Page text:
I’m still thinking about Maggie Koerth-Baker, Science Editor at BoingBoing.net talk from the “Emerging Technology + Advertising 2012” conference. Maggie presented “The Thrill Of Failure” and I was deeply inspired by her words.
She discussed scientific failure over the last 100+ years and how it can be easily paralleled to business. From the electric car’s beginnings in New York City at the turn of the 20th century, the light bulb, and wind farms in North America, the message was clear: initial rate of failure far outweighs the rate of immediate success. Looking at all of these inventions and innovations, not one of them is a terrible idea. They never failed because they couldn’t work; many of their failures came from a lack of opportunity, understanding or faith in the product. They succeeded because of new vision, persistence, and an ability to see the bigger picture.
Persistence and perseverance are the key. Perfect your idea through testing, research, collaboration, and effort. Rarely are great ideas polished and perfected on the first try. I’m willing to bet that it took Colonel Sanders more than a single Sunday dinner to figure out the perfect blend of 11 herbs and spices. The odds are that your awesome idea is going to need some work too.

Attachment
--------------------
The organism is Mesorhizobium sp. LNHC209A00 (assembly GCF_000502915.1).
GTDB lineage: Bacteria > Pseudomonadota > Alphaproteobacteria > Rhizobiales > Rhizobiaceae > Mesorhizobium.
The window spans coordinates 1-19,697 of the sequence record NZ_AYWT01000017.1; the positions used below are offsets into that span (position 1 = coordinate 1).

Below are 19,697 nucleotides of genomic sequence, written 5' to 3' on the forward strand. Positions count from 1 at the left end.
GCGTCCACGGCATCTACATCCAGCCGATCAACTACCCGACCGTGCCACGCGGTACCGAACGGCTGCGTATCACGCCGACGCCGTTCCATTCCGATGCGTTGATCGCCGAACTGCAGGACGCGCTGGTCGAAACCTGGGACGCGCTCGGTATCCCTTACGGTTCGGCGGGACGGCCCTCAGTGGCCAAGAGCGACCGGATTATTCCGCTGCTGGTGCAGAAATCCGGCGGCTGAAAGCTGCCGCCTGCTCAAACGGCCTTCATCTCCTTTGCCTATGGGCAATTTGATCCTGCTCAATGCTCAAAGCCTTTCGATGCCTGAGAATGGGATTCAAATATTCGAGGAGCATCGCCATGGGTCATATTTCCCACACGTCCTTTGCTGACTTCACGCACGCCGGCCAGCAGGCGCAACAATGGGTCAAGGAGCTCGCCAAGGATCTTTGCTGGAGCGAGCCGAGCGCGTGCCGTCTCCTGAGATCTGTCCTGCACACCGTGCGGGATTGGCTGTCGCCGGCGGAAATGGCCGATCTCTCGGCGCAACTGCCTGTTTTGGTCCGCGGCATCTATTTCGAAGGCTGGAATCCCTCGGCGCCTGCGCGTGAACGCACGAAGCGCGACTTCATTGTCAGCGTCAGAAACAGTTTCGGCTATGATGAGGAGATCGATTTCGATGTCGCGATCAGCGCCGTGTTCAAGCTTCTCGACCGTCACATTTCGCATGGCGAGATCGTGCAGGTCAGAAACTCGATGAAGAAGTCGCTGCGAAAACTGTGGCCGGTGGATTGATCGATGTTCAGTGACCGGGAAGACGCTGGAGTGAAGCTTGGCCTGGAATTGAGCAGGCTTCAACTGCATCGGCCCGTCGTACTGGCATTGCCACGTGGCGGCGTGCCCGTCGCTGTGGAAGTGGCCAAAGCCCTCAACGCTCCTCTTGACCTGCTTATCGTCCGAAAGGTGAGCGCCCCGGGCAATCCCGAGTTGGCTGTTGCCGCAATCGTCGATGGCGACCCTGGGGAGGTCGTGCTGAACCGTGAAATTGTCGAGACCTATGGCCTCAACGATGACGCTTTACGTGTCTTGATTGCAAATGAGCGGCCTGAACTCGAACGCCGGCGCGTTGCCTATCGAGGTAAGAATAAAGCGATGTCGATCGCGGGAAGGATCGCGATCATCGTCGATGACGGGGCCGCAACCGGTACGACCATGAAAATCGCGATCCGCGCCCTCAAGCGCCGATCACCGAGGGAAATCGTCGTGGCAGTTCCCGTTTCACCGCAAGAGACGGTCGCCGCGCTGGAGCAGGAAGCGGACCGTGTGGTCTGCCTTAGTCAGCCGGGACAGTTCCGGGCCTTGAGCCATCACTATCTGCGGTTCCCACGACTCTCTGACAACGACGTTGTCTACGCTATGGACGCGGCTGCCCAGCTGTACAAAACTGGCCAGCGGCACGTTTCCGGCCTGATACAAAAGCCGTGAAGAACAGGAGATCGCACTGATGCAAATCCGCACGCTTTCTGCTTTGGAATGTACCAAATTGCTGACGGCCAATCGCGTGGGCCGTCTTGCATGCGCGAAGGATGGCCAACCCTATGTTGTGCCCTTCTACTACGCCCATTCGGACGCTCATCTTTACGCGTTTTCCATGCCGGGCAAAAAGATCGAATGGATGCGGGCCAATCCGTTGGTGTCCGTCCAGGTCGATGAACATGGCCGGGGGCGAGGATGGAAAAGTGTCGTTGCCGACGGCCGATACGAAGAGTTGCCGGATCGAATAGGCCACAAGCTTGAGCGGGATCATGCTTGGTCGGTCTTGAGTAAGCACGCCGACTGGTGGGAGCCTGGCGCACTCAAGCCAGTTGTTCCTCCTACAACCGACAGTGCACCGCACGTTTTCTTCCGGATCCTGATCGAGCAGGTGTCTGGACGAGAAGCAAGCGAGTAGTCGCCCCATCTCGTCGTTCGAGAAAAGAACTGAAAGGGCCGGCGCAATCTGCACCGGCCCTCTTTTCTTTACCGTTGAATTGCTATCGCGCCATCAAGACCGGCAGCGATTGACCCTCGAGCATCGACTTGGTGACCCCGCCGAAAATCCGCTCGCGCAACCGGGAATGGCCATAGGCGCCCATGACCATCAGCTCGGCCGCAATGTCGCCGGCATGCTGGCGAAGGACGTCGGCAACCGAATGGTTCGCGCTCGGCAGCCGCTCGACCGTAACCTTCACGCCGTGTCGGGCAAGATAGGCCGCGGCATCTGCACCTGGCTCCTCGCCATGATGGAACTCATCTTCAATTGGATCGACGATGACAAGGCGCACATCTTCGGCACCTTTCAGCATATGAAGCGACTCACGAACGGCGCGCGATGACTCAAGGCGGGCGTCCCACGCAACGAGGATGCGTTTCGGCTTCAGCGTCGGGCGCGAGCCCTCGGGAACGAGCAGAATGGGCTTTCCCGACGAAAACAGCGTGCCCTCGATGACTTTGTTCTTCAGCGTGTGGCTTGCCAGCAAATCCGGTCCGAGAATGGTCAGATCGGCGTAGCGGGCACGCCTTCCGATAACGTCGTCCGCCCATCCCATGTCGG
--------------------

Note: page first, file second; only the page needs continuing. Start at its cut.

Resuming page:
Here’s the thing: not every idea is a good one. Not every good idea succeeds on day 1.
The entire talk reminded me of a Japanese Proverb: Fall Down 7 Times, Get Up 8. There are a lot of sayings that get to the same point. The important thing to take away from it is that you have to keep trying. And the only sure fire way to determine that your idea never works, is to give up on it.
So, if you think you’ve come up with something great, get the team together, talk it out with the people you know, trust, and value, and get to work! It may not be easy but it’ll totally be worth it.
Keep being awesome!